Section: News

College receives $75 million gift, largest in its history

President Sean Decatur announced that the College received a 75 million dollar gift from an anonymous donor this afternoon. It is the largest single gift in the College’s history.

Decatur said the donation will support the construction of a new academic quad (“West Quad”), which will include a new library and academic commons. The new quad will also include a social sciences academic building and new facilities for the admissions department and the Career Development Office.

In an interview with the Collegian, Decatur clarified that any other projects the gift enables, like making Ascension Hall more accessible or increasing financial aid and the endowment, “comes from the fact that funds we know we have to spend on doing building maintenance — whether it’s building maintenance on the library or building maintence on Ascension or other places — we now know is freed up.”

The new library will replace Olin and Chalmers library, and Decatur said the College remained “committed to making sure that the library collection remains accessible for everyone on campus during the construction.”

Decatur also guaranteed two elevators for Ascension Hall, which will help make the building accessible to all, regardless of mobility. However, Chief Business Officer Mark Kohlman said that work on Ascension would likely not begin until after West Quad construction has been completed.

In order to make room for the two elevators in Ascension, a group of faculty offices in the building will have to be moved. Kohlman said these faculty offices will move into the new academic building in West Quad. .

“Once departments on campus are rearranged we can start work on Ascension and Sunset and so we’re now by my count somewhere in the 2022, 2023 year for that to happen,” Decatur said.

He estimated that all of the construction and renovation plans are taking place on an approximately five or five-and-a-half year timeline.

Decatur said that student feedback around plans for Sunset and Ascension was “incredibly important,” adding that accessibility in Ascension is a topic he has heard about since he arrived on campus five years ago.

Brackett B. Denniston III ’69, chairman of the board of trustees, said that there were several vocal board members — as well as student feedback — involved in the conversation to keep Sunset. “Some people said ‘Oh, Sunset’s really not that nice, it’s not that important,’ but ultimately sometimes you have to listen to sentiment,” he said. “And this was about sentiment, and I think it challenged us to find a solution where we could preserve Sunset and still do the other things.”

Construction of the two new English buildings will begin this fall, but Decatur said that the impact on academic spaces this year will be fairly minimal.

“This will be construction of a whole new building, so it shouldn’t disrupt either faculty offices for office hours … or impact classroom space,” he said.

Decatur said the administration will seek student input for how the College should handle looking for alternative study spaces while construction on the library and West Quad is ongoing.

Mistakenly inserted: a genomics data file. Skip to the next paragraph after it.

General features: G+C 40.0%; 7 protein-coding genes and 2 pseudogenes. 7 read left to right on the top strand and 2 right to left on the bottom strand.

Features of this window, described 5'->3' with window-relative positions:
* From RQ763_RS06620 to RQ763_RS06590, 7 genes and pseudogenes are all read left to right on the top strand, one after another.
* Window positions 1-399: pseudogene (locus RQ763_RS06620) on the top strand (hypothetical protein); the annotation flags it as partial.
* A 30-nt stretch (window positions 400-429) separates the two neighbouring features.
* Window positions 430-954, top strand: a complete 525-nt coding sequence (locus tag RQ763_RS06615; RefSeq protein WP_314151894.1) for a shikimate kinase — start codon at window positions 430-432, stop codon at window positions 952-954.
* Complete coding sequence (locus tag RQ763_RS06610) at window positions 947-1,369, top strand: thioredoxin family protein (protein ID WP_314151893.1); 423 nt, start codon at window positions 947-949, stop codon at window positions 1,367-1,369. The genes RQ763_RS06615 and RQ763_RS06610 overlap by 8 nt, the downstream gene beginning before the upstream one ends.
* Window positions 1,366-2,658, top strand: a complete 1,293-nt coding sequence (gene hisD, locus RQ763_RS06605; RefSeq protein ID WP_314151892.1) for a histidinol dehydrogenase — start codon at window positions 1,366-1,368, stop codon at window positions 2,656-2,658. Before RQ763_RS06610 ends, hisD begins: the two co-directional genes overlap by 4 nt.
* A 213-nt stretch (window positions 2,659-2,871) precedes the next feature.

“I think that this something that we have to have both conversation and community conversations about certainly in terms of study spaces,” Decatur said. “You know, one model we’ve talked about it is how we can we have several dedicated sites for study spaces on different parts of campus.”

Decatur said this would include multiple spaces throughout North and South quad. He mentioned the possibility of Bexley Hall being converted into a temporary study space. He also said the College would look at adding temporary 24-hour study spaces for students during the renovations.

Kohlman confirmed these study spaces will be temporary structures as well as pre-existing spaces on campus. He predicted the College might add furniture to lounge spaces in residence halls to ensure students in these halls have a place to study.

Vice President for College Relations Heidi McCrory explained this project will help improve Kenyon’s endowment, which is low compared to peer institutions, because it allows the College to funnel funds that would have gone towards these construction projects into improving the endowment.

“The positive benefit this gift has is that, because it covers much of the cost of the project, it allows us to focus on raising gifts for endowment, specifically endowment gifts for financial aid and scholarships,” McCrory said.

Denniston and Decatur declined to reveal any information about the donor. Decatur said that “the Capital projects are a particular area of supportive interest of the donor,” referring to the campus renovation plan which the donation will address.

Emily Birnbaum, Lauren Eller, Bill Gardner and Gabrielle Healy contributed reporting to this story.

This story is still developing, and we will continue to update this post.


Comments for this article have closed. If you'd like to send a letter to the editor for publication, please email us at